Art à la Carte
Albany chef Dale Miller creates visual and gastronomic masterworks at his eponymous downtown restaurant
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Creating a Stir: A Master Chef with an artistic flair creates unusual entrées — such as this chorizo-stuffed veal mousseline with roasted
Photographs by Jennifer May
There are 16 tables, and at the center of each table is a small, square, orange-colored pedestal, and on the pedestal sits a round, ripe, perfect clementine orange. And that tells you all you need to know about this restaurant. Here, food is art.
The restaurant is called Dale Miller: The Art of Dining. That’s right — it has a subtitle. If someone else’s name came before, that could seem a bit precious, if not downright pretentious. But when the titular chef is Dale Miller, and the restaurant epitomizes everything his career has built toward, it makes sense. Because everything about this year-old, downtown Albany establishment represents who Miller is and what he does.
Miller, first and foremost, is a master chef. In fact, you can put that in capital letters. He is one of just 61 U.S. Certified Master Chefs and one of 300 Global Master Chefs worldwide. He’s won a full Web page-worth of awards since he graduated with high honors from the Culinary Institute of America in 1979. He has been arguably (though I’m not sure who would argue against it) the premier Capital Region chef for more than two decades, from his days running the Stone Ends in Glenmont, through his tenure at Jack’s Oyster House and, most recently, at the Inn at Erlowest in Lake George.
He’s also an aesthete, a perfectionist who obsesses over the smallest details. He bought and arranged the flowers himself at Stone Ends. Setting up his new place, he would sit for hours staring at the abstract shapes painted on the wall of the dining room, looking for the perfect distribution of pattern and color.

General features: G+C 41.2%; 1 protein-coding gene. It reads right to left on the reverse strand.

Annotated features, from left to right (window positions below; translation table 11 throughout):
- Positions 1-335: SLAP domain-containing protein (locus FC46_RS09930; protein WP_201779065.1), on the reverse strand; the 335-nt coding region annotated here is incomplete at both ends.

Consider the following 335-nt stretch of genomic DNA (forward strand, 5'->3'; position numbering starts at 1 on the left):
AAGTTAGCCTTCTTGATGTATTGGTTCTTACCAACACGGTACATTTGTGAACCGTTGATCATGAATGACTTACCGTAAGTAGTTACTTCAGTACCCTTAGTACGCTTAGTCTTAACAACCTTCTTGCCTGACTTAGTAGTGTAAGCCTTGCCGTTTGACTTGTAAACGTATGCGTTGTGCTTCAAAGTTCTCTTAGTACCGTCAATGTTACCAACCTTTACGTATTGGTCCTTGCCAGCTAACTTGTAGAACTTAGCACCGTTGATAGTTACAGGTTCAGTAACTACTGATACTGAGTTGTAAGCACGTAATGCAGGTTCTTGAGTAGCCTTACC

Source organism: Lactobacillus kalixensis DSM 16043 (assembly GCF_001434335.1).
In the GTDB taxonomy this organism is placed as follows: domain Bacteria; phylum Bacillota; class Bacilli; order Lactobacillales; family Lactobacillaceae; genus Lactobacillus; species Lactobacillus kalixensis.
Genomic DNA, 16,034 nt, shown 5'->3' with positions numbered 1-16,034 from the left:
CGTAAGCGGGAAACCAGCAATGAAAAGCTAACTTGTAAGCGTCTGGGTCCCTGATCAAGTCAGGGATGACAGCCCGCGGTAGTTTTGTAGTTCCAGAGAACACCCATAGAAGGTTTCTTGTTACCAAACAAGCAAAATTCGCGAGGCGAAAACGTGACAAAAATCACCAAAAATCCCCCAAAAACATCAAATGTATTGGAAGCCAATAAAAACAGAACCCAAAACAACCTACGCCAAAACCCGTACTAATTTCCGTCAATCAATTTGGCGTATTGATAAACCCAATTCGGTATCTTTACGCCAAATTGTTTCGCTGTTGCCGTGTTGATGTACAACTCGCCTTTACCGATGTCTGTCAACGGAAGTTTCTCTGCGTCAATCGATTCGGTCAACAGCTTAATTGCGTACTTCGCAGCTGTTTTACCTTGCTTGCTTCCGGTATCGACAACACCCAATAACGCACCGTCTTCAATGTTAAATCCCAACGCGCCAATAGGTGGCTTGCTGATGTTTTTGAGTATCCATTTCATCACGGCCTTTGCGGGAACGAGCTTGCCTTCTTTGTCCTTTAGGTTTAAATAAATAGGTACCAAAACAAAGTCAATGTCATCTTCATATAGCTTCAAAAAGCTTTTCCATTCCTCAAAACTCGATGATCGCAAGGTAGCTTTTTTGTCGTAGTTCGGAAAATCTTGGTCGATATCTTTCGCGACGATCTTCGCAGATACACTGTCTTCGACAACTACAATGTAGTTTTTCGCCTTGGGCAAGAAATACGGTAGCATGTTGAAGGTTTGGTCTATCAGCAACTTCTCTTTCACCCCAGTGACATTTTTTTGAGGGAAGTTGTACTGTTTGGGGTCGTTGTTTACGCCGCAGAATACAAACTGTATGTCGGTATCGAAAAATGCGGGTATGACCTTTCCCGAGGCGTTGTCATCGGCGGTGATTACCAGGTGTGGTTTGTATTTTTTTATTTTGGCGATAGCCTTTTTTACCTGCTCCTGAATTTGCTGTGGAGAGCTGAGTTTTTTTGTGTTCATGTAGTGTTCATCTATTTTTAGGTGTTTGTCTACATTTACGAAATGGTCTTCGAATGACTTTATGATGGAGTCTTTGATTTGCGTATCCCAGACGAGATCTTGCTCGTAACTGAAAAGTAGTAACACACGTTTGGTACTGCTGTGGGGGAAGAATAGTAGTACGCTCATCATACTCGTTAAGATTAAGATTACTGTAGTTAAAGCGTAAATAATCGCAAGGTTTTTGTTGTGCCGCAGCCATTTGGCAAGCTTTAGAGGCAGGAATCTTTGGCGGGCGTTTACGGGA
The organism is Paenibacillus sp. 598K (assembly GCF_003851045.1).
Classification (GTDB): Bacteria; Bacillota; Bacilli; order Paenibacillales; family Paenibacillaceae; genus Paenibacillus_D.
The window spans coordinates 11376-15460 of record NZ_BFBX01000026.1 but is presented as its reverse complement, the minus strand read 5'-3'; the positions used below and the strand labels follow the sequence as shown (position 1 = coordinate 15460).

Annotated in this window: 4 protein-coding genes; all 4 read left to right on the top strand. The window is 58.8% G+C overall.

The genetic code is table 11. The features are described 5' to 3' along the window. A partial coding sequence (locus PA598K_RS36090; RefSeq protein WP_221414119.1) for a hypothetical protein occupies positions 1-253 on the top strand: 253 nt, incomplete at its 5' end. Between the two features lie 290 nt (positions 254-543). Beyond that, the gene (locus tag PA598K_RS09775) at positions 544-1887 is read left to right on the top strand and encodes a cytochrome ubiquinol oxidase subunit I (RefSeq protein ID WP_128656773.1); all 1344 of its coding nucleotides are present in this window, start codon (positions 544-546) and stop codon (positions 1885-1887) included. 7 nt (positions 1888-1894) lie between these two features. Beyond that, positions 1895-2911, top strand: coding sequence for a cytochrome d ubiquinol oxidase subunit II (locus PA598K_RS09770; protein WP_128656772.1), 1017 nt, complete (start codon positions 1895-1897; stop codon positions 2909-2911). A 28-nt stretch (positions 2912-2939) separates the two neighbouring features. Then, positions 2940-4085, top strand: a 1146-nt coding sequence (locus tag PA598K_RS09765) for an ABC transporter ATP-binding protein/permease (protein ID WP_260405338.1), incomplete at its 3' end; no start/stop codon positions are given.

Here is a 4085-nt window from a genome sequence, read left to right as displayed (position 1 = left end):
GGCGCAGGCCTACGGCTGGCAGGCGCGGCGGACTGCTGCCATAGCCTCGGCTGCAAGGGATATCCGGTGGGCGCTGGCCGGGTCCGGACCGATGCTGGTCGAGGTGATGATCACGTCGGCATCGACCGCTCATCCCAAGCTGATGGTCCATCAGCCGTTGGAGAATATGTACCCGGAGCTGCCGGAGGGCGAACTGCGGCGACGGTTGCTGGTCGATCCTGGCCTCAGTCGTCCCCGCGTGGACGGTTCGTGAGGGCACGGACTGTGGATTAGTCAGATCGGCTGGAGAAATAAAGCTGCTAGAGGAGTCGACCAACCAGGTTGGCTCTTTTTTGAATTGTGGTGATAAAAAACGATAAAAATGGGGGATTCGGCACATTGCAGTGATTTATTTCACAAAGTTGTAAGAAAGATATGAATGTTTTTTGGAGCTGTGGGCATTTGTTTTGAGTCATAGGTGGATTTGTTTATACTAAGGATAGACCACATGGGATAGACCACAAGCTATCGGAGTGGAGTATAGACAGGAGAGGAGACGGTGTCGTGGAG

And yet, Miller is refreshingly down-to-earth, the antithesis of the archetypal arrogant, hot-tempered chef. He didn’t even want to name the restaurant after himself. His partners, attorney Jim Linnan and his wife, Maura Gannon, insisted on it. “But I didn’t like the sound of just ‘Dale Miller,’ so we came up with the art of dining idea,” Miller says.
Fare with Flair: The soothing design of the dining room
The artistry starts with the design. The dining room is a square set in the center of a larger square, so that the bar area and walkways are at a remove. The kitchen is hidden behind an opaque glass scrim. No ambient noise, no distracting foot traffic, no flames leaping from the grill. The color palate is deliberately food-based: peppercorn, vanilla, pine nut, cider. “I wanted a sophisticated space, but not stuffy or intimidating,” Miller says. “People say it’s very serene and relaxing, almost spa-like.”
To me, it’s like a gallery. Those rectangular shapes on the wall suggest paintings. The tables are set in clean, white linens; with clean, white flatware; and clean, clear stemware. It’s all a blank canvas on which to paint an exquisite meal.
“I designed the menu so people can create their own dining experience,” Miller says. He divides the menu into three sections: first impressions (appetizers), mosaics (small plates), and montages (main courses). There are many possible sizes and combinations — mosaics can come bundled in threes, and montages are available in both American and European portions.
That creativity appealed to my dining party both times I visited. My first trip was in September, and Curly Haired Companion and I both left starry-eyed and awestruck. We agreed it was the finest meal we had ever had in Albany. We came back, with Little Pumpkin in tow, in mid-February. That turned out to be a mistake. The place was, uncharacteristically and through no fault of its own, dead.
First, it was school vacation week, so many of the area’s fine diners were seated beachside on their Caribbean getaways. Second, it was the first day of the restaurant-killing period known as Lent. (The Levine Party was not, until now, aware of this phenomenon.)
As a result, Miller was not at his customary station at the expediting window. He was in the office catching up on paperwork. And besides, the restaurant business isn’t fine art; it’s more like performance art. When there’s no audience, the performers understandably don’t always put on their best show.
Still, the food that night was mostly excellent. And since we had many of the same dishes at our transcendent first meal, I can faithfully describe the restaurant at its best.
The culinary stage is set (to mix artistic metaphors) with three rosemary crostini in a slender silver tower. After ordering, we are presented an amuse bouche — a small chipotle shrimp spring roll on a bed of purple cabbage slaw, served on a white Japanese soupspoon. My bouche was amused.
This is followed by freshly baked bread accompanied by a trio of toppings: European butter, olive oil and balsamic vinegar, and a delightful cranberry cream cheese.
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